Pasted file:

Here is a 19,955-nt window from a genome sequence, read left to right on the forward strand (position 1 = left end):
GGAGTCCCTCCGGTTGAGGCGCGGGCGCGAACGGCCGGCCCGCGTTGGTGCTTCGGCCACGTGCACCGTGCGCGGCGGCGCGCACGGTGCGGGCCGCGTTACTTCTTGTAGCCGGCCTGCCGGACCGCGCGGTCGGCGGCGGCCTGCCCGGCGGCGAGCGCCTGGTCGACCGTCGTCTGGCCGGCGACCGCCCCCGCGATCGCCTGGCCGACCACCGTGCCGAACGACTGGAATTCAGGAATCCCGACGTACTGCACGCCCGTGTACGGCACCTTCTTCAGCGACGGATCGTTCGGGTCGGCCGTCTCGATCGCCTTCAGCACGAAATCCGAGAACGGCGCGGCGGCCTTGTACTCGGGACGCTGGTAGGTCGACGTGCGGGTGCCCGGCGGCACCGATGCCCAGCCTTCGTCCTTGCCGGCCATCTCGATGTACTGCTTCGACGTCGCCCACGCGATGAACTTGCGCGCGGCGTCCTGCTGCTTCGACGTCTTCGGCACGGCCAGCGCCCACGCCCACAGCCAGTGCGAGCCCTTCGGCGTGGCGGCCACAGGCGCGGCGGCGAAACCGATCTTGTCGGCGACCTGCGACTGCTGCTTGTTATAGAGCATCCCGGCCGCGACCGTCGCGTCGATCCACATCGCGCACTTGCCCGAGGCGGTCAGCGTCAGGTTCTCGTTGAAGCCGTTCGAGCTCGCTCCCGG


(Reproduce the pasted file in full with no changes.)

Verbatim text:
Here is a 19,955-nt window from a genome sequence, read left to right on the forward strand (position 1 = left end):
GGAGTCCCTCCGGTTGAGGCGCGGGCGCGAACGGCCGGCCCGCGTTGGTGCTTCGGCCACGTGCACCGTGCGCGGCGGCGCGCACGGTGCGGGCCGCGTTACTTCTTGTAGCCGGCCTGCCGGACCGCGCGGTCGGCGGCGGCCTGCCCGGCGGCGAGCGCCTGGTCGACCGTCGTCTGGCCGGCGACCGCCCCCGCGATCGCCTGGCCGACCACCGTGCCGAACGACTGGAATTCAGGAATCCCGACGTACTGCACGCCCGTGTACGGCACCTTCTTCAGCGACGGATCGTTCGGGTCGGCCGTCTCGATCGCCTTCAGCACGAAATCCGAGAACGGCGCGGCGGCCTTGTACTCGGGACGCTGGTAGGTCGACGTGCGGGTGCCCGGCGGCACCGATGCCCAGCCTTCGTCCTTGCCGGCCATCTCGATGTACTGCTTCGACGTCGCCCACGCGATGAACTTGCGCGCGGCGTCCTGCTGCTTCGACGTCTTCGGCACGGCCAGCGCCCACGCCCACAGCCAGTGCGAGCCCTTCGGCGTGGCGGCCACAGGCGCGGCGGCGAAACCGATCTTGTCGGCGACCTGCGACTGCTGCTTGTTATAGAGCATCCCGGCCGCGACCGTCGCGTCGATCCACATCGCGCACTTGCCCGAGGCGGTCAGCGTCAGGTTCTCGTTGAAGCCGTTCGAGCTCGCTCCCGG